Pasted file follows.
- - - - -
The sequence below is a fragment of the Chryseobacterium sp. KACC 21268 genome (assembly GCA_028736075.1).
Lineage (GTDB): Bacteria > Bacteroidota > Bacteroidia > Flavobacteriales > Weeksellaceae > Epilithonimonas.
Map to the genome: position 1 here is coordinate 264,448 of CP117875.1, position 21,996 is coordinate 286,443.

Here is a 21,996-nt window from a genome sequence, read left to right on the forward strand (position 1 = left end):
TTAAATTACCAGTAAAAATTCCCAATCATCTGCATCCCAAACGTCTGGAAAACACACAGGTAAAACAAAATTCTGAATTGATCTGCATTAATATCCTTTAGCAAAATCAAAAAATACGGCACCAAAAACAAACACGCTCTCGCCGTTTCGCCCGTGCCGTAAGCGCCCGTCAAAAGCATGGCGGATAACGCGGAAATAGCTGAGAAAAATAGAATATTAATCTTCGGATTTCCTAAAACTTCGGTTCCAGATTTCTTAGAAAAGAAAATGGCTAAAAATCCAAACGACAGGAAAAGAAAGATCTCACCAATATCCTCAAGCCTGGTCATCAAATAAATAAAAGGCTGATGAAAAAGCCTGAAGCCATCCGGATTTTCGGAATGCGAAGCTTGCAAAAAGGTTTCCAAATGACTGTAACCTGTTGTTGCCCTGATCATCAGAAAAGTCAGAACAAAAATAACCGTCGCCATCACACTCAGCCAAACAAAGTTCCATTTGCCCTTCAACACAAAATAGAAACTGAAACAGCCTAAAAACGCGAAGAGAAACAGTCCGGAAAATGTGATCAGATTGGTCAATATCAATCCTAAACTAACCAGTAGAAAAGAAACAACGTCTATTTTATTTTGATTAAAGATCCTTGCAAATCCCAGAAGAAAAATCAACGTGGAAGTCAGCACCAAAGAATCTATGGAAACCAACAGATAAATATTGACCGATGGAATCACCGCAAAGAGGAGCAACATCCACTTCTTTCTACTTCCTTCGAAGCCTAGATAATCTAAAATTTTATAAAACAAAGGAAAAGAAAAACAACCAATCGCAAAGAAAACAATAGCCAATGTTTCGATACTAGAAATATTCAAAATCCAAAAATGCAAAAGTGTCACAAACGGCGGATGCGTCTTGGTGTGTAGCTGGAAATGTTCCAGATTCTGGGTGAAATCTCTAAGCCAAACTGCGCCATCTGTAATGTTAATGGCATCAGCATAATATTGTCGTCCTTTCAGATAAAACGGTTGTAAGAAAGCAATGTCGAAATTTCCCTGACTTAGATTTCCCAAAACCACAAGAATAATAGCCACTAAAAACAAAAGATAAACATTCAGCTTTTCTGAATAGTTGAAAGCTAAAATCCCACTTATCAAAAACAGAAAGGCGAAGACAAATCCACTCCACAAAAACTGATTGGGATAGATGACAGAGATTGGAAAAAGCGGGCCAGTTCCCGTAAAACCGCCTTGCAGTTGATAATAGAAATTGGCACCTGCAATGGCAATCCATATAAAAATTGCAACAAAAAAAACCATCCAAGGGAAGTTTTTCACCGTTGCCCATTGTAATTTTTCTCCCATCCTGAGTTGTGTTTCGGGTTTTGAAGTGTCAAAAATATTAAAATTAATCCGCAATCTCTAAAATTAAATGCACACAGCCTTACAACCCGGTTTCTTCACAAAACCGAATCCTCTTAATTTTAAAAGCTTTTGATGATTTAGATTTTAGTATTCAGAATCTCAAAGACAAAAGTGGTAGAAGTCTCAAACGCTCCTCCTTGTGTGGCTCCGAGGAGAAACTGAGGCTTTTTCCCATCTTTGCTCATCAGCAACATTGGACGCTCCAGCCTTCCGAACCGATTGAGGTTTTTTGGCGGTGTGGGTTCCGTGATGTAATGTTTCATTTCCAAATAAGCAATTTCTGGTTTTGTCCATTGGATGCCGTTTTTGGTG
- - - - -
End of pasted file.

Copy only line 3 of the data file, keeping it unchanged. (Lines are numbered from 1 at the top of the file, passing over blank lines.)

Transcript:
Map to the genome: position 1 here is coordinate 264,448 of CP117875.1, position 21,996 is coordinate 286,443.